Offshore wind power has been gaining momentum in recent years, and now the industry is looking to the final frontier: floating wind. This technology allows turbines to be installed in deeper waters than fixed-bottom foundations, benefiting from stronger and more continuous winds that can generate more energy. Governments around the world are already holding auctions for traditional and floating wind projects, granting companies licenses to develop projects and offering power purchase agreements to those that can generate energy.
Britain is one of the pioneers in offshore wind, holding regular contracts-for-difference (CfD) auctions that guarantee a price for electricity, giving developers the confidence to finance projects. Earlier in March, the country announced 13 winners for seabed leases, including Flotation Energy and Cerulean Winds, to develop projects primarily for North Sea oil and gas companies that could produce more than five gigawatts (GW) of capacity.
Britain is also planning to offer offshore licenses for up to 4 GW of floating wind technology capacity in the Celtic Sea later this year. France is another country preparing to hold auctions for seabed licenses and power deals for 250 MW off the coast of Brittany and two 250 MW stretches in the Mediterranean. Meanwhile, Italy aims to auction up to 1 GW of offshore wind, including floating technology, in 2023 or 2024.
Norway is also developing its offshore wind industry and has recently opened tenders to build wind farms, including areas for floating wind power. This move is in response to the growing demand for electricity at home and to build a new industry. Spain, on the other hand, is expected to hold an auction for floating wind site licenses in the Canary Islands regions by the end of 2023.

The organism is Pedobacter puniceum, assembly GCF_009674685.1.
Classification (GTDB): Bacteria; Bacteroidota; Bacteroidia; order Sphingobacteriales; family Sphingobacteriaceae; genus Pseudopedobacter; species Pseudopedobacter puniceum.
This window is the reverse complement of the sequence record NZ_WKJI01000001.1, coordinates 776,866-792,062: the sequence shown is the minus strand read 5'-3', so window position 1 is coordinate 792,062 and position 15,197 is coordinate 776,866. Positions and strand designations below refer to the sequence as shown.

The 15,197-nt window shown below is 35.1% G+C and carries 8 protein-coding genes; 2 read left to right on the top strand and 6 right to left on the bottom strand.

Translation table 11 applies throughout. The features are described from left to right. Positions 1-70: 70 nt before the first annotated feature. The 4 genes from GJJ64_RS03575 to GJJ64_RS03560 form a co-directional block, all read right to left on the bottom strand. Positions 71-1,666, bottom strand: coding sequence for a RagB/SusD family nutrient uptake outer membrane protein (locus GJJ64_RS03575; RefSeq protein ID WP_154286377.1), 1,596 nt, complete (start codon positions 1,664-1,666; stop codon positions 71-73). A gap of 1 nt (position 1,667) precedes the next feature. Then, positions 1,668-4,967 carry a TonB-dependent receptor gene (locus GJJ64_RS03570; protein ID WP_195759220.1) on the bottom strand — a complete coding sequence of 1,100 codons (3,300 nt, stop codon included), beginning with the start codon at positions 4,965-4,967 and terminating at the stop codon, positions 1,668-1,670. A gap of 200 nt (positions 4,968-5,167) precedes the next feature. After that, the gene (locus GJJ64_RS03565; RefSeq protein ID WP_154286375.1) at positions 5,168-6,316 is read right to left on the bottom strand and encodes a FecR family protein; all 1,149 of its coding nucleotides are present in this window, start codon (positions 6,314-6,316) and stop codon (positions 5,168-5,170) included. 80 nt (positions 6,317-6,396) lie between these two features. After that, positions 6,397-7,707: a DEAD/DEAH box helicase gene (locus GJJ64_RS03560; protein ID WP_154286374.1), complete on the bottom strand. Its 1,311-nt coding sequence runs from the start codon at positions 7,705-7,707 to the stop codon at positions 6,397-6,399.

Taiwan is yet another country pushing forward its offshore wind ambitions by planning to hold an auction for site licenses and power take-off agreements for three GW, which includes offshore wind, this year. The country has set a target of having 15.5 GW of installed offshore wind capacity by 2035.
Floating wind technology holds enormous potential in the energy industry, as it can access deeper waters where winds are stronger and more persistent, enabling companies to generate more clean energy. As per information from the sourcecountries around the world are now looking to harness this technology’s power to meet the increasing demand for electricity and reduce carbon emissions.
In conclusion, while traditional offshore wind has already proven to be an incredible source of clean energy, the development of floating wind technology provides a significant opportunity to take the industry’s potential even further. With countries around the world offering licenses and power purchase agreements for this technology, the future of renewable energy looks very bright.